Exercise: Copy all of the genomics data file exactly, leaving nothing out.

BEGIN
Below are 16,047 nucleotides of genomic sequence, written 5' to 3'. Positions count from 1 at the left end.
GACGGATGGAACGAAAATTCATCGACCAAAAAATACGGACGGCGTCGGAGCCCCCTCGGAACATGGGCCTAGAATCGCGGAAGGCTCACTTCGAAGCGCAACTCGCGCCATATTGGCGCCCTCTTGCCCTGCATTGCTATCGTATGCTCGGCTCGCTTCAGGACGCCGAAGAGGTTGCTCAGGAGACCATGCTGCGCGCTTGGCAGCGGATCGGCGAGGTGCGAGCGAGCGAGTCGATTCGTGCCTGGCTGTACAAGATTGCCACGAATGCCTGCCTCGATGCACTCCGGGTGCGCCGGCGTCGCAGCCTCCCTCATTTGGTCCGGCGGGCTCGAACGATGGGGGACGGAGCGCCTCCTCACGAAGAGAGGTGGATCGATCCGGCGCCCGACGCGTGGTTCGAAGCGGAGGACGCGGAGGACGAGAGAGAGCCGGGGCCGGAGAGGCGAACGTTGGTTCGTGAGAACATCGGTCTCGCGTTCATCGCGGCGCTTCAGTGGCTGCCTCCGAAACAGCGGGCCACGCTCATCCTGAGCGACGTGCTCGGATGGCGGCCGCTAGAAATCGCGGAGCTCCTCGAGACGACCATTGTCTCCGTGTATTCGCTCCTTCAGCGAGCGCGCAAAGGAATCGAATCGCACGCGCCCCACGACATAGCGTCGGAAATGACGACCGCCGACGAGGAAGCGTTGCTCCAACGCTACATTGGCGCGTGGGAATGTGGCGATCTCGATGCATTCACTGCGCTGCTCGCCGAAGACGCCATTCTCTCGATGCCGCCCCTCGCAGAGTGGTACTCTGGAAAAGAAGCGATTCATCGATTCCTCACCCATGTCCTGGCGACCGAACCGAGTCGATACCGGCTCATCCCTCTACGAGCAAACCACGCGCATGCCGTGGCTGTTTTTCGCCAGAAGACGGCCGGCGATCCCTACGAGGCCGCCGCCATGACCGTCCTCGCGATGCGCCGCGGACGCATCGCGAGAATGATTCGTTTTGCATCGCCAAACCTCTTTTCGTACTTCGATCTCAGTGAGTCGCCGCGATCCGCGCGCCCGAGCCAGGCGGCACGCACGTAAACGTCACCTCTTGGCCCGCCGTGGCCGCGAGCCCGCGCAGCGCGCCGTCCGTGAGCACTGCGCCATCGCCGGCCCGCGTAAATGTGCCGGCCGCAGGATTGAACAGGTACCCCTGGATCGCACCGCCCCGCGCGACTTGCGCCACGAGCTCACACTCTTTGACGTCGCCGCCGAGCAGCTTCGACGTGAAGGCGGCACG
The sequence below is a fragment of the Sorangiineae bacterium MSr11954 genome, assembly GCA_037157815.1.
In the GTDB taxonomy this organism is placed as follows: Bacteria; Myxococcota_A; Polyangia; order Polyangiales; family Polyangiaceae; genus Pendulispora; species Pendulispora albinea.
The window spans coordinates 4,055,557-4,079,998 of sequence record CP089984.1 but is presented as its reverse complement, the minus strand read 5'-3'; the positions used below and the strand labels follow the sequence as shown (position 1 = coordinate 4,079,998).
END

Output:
Below are 16,047 nucleotides of genomic sequence, written 5' to 3'. Positions count from 1 at the left end.
GACGGATGGAACGAAAATTCATCGACCAAAAAATACGGACGGCGTCGGAGCCCCCTCGGAACATGGGCCTAGAATCGCGGAAGGCTCACTTCGAAGCGCAACTCGCGCCATATTGGCGCCCTCTTGCCCTGCATTGCTATCGTATGCTCGGCTCGCTTCAGGACGCCGAAGAGGTTGCTCAGGAGACCATGCTGCGCGCTTGGCAGCGGATCGGCGAGGTGCGAGCGAGCGAGTCGATTCGTGCCTGGCTGTACAAGATTGCCACGAATGCCTGCCTCGATGCACTCCGGGTGCGCCGGCGTCGCAGCCTCCCTCATTTGGTCCGGCGGGCTCGAACGATGGGGGACGGAGCGCCTCCTCACGAAGAGAGGTGGATCGATCCGGCGCCCGACGCGTGGTTCGAAGCGGAGGACGCGGAGGACGAGAGAGAGCCGGGGCCGGAGAGGCGAACGTTGGTTCGTGAGAACATCGGTCTCGCGTTCATCGCGGCGCTTCAGTGGCTGCCTCCGAAACAGCGGGCCACGCTCATCCTGAGCGACGTGCTCGGATGGCGGCCGCTAGAAATCGCGGAGCTCCTCGAGACGACCATTGTCTCCGTGTATTCGCTCCTTCAGCGAGCGCGCAAAGGAATCGAATCGCACGCGCCCCACGACATAGCGTCGGAAATGACGACCGCCGACGAGGAAGCGTTGCTCCAACGCTACATTGGCGCGTGGGAATGTGGCGATCTCGATGCATTCACTGCGCTGCTCGCCGAAGACGCCATTCTCTCGATGCCGCCCCTCGCAGAGTGGTACTCTGGAAAAGAAGCGATTCATCGATTCCTCACCCATGTCCTGGCGACCGAACCGAGTCGATACCGGCTCATCCCTCTACGAGCAAACCACGCGCATGCCGTGGCTGTTTTTCGCCAGAAGACGGCCGGCGATCCCTACGAGGCCGCCGCCATGACCGTCCTCGCGATGCGCCGCGGACGCATCGCGAGAATGATTCGTTTTGCATCGCCAAACCTCTTTTCGTACTTCGATCTCAGTGAGTCGCCGCGATCCGCGCGCCCGAGCCAGGCGGCACGCACGTAAACGTCACCTCTTGGCCCGCCGTGGCCGCGAGCCCGCGCAGCGCGCCGTCCGTGAGCACTGCGCCATCGCCGGCCCGCGTAAATGTGCCGGCCGCAGGATTGAACAGGTACCCCTGGATCGCACCGCCCCGCGCGACTTGCGCCACGAGCTCACACTCTTTGACGTCGCCGCCGAGCAGCTTCGACGTGAAGGCGGCACG
The sequence below is a fragment of the Sorangiineae bacterium MSr11954 genome, assembly GCA_037157815.1.
In the GTDB taxonomy this organism is placed as follows: Bacteria; Myxococcota_A; Polyangia; order Polyangiales; family Polyangiaceae; genus Pendulispora; species Pendulispora albinea.
The window spans coordinates 4,055,557-4,079,998 of sequence record CP089984.1 but is presented as its reverse complement, the minus strand read 5'-3'; the positions used below and the strand labels follow the sequence as shown (position 1 = coordinate 4,079,998).